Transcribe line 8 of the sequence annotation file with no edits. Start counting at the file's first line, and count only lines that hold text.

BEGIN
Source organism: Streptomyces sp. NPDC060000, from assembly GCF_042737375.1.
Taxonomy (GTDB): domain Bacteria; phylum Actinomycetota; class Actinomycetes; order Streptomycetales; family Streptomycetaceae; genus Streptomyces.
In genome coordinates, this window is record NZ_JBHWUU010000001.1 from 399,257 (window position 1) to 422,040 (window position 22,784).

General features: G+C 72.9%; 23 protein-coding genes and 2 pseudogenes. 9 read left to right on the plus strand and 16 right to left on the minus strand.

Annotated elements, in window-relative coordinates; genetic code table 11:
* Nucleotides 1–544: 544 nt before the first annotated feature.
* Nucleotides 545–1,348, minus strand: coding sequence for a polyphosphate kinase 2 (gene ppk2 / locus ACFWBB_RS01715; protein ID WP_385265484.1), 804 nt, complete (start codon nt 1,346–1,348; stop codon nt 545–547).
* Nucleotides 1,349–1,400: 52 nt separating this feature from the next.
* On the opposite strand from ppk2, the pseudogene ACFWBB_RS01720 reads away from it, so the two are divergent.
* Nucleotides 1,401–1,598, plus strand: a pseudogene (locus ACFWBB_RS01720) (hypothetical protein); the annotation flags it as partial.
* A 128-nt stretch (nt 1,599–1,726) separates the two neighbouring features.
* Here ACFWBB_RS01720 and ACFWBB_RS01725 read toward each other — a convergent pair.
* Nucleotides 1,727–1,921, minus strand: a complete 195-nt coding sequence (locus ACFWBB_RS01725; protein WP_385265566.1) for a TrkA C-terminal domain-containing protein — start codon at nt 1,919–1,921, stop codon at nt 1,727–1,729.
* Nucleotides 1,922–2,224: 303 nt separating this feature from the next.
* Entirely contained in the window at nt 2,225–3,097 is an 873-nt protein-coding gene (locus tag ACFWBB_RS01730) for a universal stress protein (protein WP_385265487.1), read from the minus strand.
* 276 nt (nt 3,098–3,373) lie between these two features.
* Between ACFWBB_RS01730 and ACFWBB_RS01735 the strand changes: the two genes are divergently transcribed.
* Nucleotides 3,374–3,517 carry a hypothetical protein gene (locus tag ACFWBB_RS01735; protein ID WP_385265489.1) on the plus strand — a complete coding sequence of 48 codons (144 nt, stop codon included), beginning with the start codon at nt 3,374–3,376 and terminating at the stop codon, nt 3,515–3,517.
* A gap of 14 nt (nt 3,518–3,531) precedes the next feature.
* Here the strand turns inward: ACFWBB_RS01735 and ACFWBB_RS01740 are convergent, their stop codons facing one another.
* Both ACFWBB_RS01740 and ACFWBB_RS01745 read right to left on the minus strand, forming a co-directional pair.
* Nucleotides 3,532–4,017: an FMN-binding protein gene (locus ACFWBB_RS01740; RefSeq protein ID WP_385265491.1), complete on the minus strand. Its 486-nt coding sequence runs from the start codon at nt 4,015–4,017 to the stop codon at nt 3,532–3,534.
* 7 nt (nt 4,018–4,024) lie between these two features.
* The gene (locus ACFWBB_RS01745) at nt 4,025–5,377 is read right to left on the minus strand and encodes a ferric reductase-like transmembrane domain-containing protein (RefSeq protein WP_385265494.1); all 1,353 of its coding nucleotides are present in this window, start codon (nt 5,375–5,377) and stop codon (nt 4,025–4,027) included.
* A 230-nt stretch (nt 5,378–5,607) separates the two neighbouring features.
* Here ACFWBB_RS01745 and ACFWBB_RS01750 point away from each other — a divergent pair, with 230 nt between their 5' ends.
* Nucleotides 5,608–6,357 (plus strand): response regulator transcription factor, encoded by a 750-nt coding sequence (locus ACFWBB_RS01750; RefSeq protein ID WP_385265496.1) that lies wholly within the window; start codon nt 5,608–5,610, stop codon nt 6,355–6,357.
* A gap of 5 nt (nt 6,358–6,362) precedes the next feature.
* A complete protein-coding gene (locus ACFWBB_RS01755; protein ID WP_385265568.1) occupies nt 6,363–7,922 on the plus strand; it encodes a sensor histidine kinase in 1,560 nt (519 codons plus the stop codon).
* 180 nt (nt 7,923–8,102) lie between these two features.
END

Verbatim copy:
* Nucleotides 1,349–1,400: 52 nt separating this feature from the next.